White SW Computer Law
Intellectual Property, Information Technology & Telecommunications Lawyers
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White SW Computer Law Intellectual Property, Information Technology & Telecommunications Newsletter - July 2006

Failure to renew a Software Reseller Agreement

When a party applies to the Court for an injunction, which for example may seek to prevent ongoing conduct of another party, they must be able to show that, amongst other things, there is a serious question to be tried.

Serious Issue to be Tried

In the matter of Mincom Ltd v Oniqua Ltd, the Supreme Court of Queensland considered an application by Mincom for an injunction restraining Oniqua from providing certain software goods and services to a list of companies, which were Mincom’s customers, except in accordance with a contract between Mincom and Oniqua.

Mincom, amongst other things, resells software and support services obtained from third party suppliers and Oniqua is a software retailer which had entered into a reseller agreement with Mincom that governed the licensing of software and the provision of support and consulting services by Oniqua to Mincom.

The reseller contract was initially for a term of two years and was renewed for a further two years, but had not been renewed at the end of the second two year period. Oniqua argued that they were no longer bound by the reseller agreement as it had expired with the effluxion of time in accordance with the terms of the agreement.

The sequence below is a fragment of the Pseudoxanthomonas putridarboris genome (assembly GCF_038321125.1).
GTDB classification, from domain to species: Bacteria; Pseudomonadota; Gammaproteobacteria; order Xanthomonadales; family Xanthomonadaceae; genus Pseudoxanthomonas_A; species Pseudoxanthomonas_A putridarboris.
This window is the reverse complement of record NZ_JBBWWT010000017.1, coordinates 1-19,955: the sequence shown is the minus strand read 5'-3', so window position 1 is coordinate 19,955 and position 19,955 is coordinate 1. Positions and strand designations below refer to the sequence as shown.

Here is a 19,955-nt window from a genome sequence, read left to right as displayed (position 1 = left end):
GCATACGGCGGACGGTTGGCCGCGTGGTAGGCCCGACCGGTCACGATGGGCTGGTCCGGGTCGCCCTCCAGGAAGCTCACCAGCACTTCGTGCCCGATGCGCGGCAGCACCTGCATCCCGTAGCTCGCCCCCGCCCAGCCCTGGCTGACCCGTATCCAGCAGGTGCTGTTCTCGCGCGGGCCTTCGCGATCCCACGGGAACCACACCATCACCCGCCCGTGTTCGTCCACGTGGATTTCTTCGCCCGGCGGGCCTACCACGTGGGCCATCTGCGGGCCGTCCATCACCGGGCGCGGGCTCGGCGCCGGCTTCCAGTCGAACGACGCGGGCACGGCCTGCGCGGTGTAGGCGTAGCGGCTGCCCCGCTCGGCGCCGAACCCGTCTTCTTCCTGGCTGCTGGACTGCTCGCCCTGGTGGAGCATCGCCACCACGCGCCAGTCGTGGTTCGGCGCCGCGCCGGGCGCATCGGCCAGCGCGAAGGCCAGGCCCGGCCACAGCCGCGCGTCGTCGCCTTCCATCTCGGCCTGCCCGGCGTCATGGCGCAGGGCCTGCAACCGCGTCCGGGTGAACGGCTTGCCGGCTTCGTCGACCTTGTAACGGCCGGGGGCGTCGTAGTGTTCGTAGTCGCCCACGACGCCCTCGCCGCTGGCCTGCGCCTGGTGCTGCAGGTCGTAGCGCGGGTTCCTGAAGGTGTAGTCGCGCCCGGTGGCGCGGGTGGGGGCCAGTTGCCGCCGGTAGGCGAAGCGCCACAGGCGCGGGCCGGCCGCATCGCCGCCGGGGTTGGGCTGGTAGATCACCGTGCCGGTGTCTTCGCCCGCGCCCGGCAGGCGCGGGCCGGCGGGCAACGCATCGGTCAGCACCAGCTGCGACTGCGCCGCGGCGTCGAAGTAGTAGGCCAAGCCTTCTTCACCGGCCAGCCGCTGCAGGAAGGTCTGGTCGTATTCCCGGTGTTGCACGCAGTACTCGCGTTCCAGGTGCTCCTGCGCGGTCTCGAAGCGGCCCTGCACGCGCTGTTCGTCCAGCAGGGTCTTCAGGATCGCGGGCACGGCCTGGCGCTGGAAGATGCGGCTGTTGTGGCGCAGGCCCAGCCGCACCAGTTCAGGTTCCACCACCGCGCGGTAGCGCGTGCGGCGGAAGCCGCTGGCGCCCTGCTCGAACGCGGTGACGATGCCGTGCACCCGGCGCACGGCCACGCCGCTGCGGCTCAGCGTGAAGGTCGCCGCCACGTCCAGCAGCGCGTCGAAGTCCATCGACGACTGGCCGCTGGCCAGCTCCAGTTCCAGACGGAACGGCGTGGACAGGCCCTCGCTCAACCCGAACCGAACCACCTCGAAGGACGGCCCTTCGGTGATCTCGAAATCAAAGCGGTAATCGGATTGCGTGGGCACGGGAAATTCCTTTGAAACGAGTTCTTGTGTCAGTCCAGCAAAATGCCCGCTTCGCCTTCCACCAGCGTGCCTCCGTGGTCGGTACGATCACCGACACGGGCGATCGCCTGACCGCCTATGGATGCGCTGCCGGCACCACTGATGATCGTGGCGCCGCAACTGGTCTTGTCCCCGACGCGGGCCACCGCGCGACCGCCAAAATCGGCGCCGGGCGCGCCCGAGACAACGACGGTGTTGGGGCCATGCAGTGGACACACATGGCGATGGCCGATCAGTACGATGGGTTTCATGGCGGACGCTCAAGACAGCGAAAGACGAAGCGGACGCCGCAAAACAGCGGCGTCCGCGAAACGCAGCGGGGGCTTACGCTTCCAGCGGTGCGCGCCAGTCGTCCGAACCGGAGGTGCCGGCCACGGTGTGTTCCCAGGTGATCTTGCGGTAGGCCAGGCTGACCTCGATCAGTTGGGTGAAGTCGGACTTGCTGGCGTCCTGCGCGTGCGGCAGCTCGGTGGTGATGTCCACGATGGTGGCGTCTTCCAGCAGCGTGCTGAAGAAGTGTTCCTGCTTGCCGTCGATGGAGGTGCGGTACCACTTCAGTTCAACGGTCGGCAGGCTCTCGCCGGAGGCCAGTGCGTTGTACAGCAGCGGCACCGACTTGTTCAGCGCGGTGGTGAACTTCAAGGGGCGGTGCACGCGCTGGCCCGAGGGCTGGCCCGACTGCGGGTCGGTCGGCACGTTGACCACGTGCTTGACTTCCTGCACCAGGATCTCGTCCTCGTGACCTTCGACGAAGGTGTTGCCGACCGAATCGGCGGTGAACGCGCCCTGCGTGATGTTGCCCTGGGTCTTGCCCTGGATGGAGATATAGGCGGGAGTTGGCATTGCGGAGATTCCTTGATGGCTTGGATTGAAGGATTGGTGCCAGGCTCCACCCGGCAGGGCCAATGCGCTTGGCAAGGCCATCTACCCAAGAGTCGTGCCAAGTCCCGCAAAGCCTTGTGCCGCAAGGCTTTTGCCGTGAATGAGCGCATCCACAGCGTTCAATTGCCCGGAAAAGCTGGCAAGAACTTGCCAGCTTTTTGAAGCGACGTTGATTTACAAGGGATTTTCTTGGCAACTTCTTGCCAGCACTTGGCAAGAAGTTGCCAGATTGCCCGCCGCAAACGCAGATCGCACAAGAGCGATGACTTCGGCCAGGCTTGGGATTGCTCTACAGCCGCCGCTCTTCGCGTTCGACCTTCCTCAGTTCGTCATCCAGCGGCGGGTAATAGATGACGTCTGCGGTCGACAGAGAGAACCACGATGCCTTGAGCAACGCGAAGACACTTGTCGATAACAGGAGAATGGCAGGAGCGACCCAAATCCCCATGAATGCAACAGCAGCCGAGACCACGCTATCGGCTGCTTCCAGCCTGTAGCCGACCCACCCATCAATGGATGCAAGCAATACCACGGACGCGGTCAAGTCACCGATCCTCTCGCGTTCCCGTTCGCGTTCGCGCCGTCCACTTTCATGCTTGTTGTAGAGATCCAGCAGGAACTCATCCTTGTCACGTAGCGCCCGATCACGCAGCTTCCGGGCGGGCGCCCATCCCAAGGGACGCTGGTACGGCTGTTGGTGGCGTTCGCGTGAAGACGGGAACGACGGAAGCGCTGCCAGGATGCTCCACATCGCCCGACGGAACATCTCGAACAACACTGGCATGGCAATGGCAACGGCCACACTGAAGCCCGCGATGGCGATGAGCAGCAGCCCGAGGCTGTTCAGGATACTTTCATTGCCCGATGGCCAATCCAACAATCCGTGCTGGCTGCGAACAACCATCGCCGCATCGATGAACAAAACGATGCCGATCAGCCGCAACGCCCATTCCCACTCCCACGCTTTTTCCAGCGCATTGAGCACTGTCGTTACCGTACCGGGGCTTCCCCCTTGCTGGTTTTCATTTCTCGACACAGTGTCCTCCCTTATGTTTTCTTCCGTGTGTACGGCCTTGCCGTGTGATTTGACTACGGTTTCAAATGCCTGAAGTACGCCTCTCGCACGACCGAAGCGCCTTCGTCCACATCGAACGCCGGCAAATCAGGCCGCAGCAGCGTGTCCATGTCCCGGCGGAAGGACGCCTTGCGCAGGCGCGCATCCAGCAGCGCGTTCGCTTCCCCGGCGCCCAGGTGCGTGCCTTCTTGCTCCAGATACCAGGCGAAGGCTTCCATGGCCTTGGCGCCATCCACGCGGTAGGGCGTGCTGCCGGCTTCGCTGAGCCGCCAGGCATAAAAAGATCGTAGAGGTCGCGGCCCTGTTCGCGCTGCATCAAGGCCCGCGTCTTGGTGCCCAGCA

Mincom argued that the parties had continued to perform their obligations as if the contract remained on foot after the end of the second renewal period, while a further extension was being negotiated.

Negotiations about the proposed terms for the renewal of the reseller agreement broke down, after several months and at that time, Mincom informed Oniqua, amongst other things, that it would instruct its sales force to immediately suspend Oniqua and its products from all of Mincom’s proposals and Oniqua replied noting the termination of the ‘already expired’ reseller agreement.

Mincom and Oniqua then both wrote to Mincom’s customers who used Oniqua goods and services previously supplied by Mincom. Oniqua stated that they would provide the goods and services immediately, but not invoice the customers until after their contracts with Mincom had expired.

Mincom claimed that Oniqua’s writing to Mincom’s customers was in breach of an express term of the reseller agreement and that the parties were still bound by the reseller agreement in which case, Oniqua had to give Mincom 180 days notice prior to terminating the agreement. Oniqua had not given Mincom such notice.

The Court stated that if suitable terms for a formal extension of the contract period could not be agreed, the informal or ad hoc extension of the reseller agreement beyond the two year term would simply expire when negotiations ceased and therefore Oniqua’s obligation to give Mincom 180 days notice was not necessary.

The Court therefore considered there was not a serious issue to be tried in relation to the breach of an express term of the reseller agreement by Oniqua alleged to have occurred when Oniqua wrote to Mincom’s customers.

Mincom also argued that Oniqua’s supplying goods and services to Mincom’s customers directly, was in breach of confidence. Oniqua’s response to this claim was that much, if not all of the information they used was in the public domain or independently known to Oniqua and therefore not confidential. The Court considered that the alleged misuse of confidential information did appear to give rise to serious questions of fact and law to be tried.